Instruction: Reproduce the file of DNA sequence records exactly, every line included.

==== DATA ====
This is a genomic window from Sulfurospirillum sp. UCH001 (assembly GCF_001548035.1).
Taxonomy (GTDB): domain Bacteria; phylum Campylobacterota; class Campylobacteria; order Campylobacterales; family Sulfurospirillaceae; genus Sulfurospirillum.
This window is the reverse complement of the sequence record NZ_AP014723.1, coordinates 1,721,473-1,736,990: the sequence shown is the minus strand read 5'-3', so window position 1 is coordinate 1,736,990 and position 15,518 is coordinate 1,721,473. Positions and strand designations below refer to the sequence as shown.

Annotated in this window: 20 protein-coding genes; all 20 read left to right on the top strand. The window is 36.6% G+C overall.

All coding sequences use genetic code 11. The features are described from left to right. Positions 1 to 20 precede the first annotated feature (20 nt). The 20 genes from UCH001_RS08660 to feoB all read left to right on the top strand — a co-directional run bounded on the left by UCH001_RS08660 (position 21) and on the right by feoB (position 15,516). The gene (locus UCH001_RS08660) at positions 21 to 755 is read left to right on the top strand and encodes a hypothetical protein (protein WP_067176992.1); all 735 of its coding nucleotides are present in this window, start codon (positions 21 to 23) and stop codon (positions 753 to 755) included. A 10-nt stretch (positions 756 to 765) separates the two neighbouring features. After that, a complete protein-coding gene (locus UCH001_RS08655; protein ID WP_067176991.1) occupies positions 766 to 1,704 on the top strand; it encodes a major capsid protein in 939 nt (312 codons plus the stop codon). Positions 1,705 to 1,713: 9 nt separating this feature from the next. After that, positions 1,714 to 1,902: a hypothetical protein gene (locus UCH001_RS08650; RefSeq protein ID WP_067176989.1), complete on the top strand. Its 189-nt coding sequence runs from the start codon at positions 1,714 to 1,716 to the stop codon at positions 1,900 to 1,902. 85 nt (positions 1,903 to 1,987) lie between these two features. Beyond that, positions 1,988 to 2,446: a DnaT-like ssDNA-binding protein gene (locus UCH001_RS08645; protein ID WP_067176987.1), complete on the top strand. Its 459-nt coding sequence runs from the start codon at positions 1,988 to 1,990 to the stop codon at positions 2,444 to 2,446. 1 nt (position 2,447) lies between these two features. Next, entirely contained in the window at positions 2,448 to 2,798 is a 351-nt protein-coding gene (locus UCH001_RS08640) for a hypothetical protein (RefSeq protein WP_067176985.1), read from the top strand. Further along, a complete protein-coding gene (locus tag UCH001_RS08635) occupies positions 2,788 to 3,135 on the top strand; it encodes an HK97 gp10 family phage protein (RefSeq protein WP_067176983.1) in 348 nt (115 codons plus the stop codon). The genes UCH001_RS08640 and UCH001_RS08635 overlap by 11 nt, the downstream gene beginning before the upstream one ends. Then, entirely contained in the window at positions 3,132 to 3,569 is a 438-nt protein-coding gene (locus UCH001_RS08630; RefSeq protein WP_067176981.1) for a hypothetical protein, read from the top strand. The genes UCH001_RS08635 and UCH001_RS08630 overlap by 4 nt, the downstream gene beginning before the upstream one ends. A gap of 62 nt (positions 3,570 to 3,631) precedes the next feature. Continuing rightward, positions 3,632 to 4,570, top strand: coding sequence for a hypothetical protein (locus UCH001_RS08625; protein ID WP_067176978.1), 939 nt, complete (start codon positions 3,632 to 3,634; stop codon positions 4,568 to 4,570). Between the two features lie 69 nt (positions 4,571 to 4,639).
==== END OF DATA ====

This is a genomic window from Sulfurospirillum sp. UCH001 (assembly GCF_001548035.1).
Taxonomy (GTDB): domain Bacteria; phylum Campylobacterota; class Campylobacteria; order Campylobacterales; family Sulfurospirillaceae; genus Sulfurospirillum.
This window is the reverse complement of the sequence record NZ_AP014723.1, coordinates 1,721,473-1,736,990: the sequence shown is the minus strand read 5'-3', so window position 1 is coordinate 1,736,990 and position 15,518 is coordinate 1,721,473. Positions and strand designations below refer to the sequence as shown.

Annotated in this window: 20 protein-coding genes; all 20 read left to right on the top strand. The window is 36.6% G+C overall.

All coding sequences use genetic code 11. The features are described from left to right. Positions 1 to 20 precede the first annotated feature (20 nt). The 20 genes from UCH001_RS08660 to feoB all read left to right on the top strand — a co-directional run bounded on the left by UCH001_RS08660 (position 21) and on the right by feoB (position 15,516). The gene (locus UCH001_RS08660) at positions 21 to 755 is read left to right on the top strand and encodes a hypothetical protein (protein WP_067176992.1); all 735 of its coding nucleotides are present in this window, start codon (positions 21 to 23) and stop codon (positions 753 to 755) included. A 10-nt stretch (positions 756 to 765) separates the two neighbouring features. After that, a complete protein-coding gene (locus UCH001_RS08655; protein ID WP_067176991.1) occupies positions 766 to 1,704 on the top strand; it encodes a major capsid protein in 939 nt (312 codons plus the stop codon). Positions 1,705 to 1,713: 9 nt separating this feature from the next. After that, positions 1,714 to 1,902: a hypothetical protein gene (locus UCH001_RS08650; RefSeq protein ID WP_067176989.1), complete on the top strand. Its 189-nt coding sequence runs from the start codon at positions 1,714 to 1,716 to the stop codon at positions 1,900 to 1,902. 85 nt (positions 1,903 to 1,987) lie between these two features. Beyond that, positions 1,988 to 2,446: a DnaT-like ssDNA-binding protein gene (locus UCH001_RS08645; protein ID WP_067176987.1), complete on the top strand. Its 459-nt coding sequence runs from the start codon at positions 1,988 to 1,990 to the stop codon at positions 2,444 to 2,446. 1 nt (position 2,447) lies between these two features. Next, entirely contained in the window at positions 2,448 to 2,798 is a 351-nt protein-coding gene (locus UCH001_RS08640) for a hypothetical protein (RefSeq protein WP_067176985.1), read from the top strand. Further along, a complete protein-coding gene (locus tag UCH001_RS08635) occupies positions 2,788 to 3,135 on the top strand; it encodes an HK97 gp10 family phage protein (RefSeq protein WP_067176983.1) in 348 nt (115 codons plus the stop codon). The genes UCH001_RS08640 and UCH001_RS08635 overlap by 11 nt, the downstream gene beginning before the upstream one ends. Then, entirely contained in the window at positions 3,132 to 3,569 is a 438-nt protein-coding gene (locus UCH001_RS08630; RefSeq protein WP_067176981.1) for a hypothetical protein, read from the top strand. The genes UCH001_RS08635 and UCH001_RS08630 overlap by 4 nt, the downstream gene beginning before the upstream one ends. A gap of 62 nt (positions 3,570 to 3,631) precedes the next feature. Continuing rightward, positions 3,632 to 4,570, top strand: coding sequence for a hypothetical protein (locus UCH001_RS08625; protein ID WP_067176978.1), 939 nt, complete (start codon positions 3,632 to 3,634; stop codon positions 4,568 to 4,570). Between the two features lie 69 nt (positions 4,571 to 4,639).